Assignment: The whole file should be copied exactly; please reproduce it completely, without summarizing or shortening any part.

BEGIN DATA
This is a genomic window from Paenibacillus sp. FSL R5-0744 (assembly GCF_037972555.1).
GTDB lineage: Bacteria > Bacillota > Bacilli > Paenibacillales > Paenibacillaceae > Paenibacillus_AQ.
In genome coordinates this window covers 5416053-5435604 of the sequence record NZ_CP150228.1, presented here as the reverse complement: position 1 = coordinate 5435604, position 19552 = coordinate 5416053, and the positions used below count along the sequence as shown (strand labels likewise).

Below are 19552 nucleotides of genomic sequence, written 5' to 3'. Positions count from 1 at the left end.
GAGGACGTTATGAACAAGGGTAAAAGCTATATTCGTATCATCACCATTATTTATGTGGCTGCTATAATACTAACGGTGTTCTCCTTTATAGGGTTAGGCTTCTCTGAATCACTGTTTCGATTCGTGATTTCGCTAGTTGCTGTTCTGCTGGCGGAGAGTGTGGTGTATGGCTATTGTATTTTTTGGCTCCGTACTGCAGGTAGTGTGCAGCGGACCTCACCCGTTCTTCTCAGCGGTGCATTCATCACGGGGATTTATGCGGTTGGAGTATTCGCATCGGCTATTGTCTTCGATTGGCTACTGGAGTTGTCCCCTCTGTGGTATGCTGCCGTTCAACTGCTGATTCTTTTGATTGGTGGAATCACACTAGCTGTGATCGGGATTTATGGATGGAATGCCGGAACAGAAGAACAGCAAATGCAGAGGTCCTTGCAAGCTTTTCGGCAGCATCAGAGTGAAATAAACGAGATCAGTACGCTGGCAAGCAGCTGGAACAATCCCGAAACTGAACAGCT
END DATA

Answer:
This is a genomic window from Paenibacillus sp. FSL R5-0744 (assembly GCF_037972555.1).
GTDB lineage: Bacteria > Bacillota > Bacilli > Paenibacillales > Paenibacillaceae > Paenibacillus_AQ.
In genome coordinates this window covers 5416053-5435604 of the sequence record NZ_CP150228.1, presented here as the reverse complement: position 1 = coordinate 5435604, position 19552 = coordinate 5416053, and the positions used below count along the sequence as shown (strand labels likewise).

Below are 19552 nucleotides of genomic sequence, written 5' to 3'. Positions count from 1 at the left end.
GAGGACGTTATGAACAAGGGTAAAAGCTATATTCGTATCATCACCATTATTTATGTGGCTGCTATAATACTAACGGTGTTCTCCTTTATAGGGTTAGGCTTCTCTGAATCACTGTTTCGATTCGTGATTTCGCTAGTTGCTGTTCTGCTGGCGGAGAGTGTGGTGTATGGCTATTGTATTTTTTGGCTCCGTACTGCAGGTAGTGTGCAGCGGACCTCACCCGTTCTTCTCAGCGGTGCATTCATCACGGGGATTTATGCGGTTGGAGTATTCGCATCGGCTATTGTCTTCGATTGGCTACTGGAGTTGTCCCCTCTGTGGTATGCTGCCGTTCAACTGCTGATTCTTTTGATTGGTGGAATCACACTAGCTGTGATCGGGATTTATGGATGGAATGCCGGAACAGAAGAACAGCAAATGCAGAGGTCCTTGCAAGCTTTTCGGCAGCATCAGAGTGAAATAAACGAGATCAGTACGCTGGCAAGCAGCTGGAACAATCCCGAAACTGAACAGCT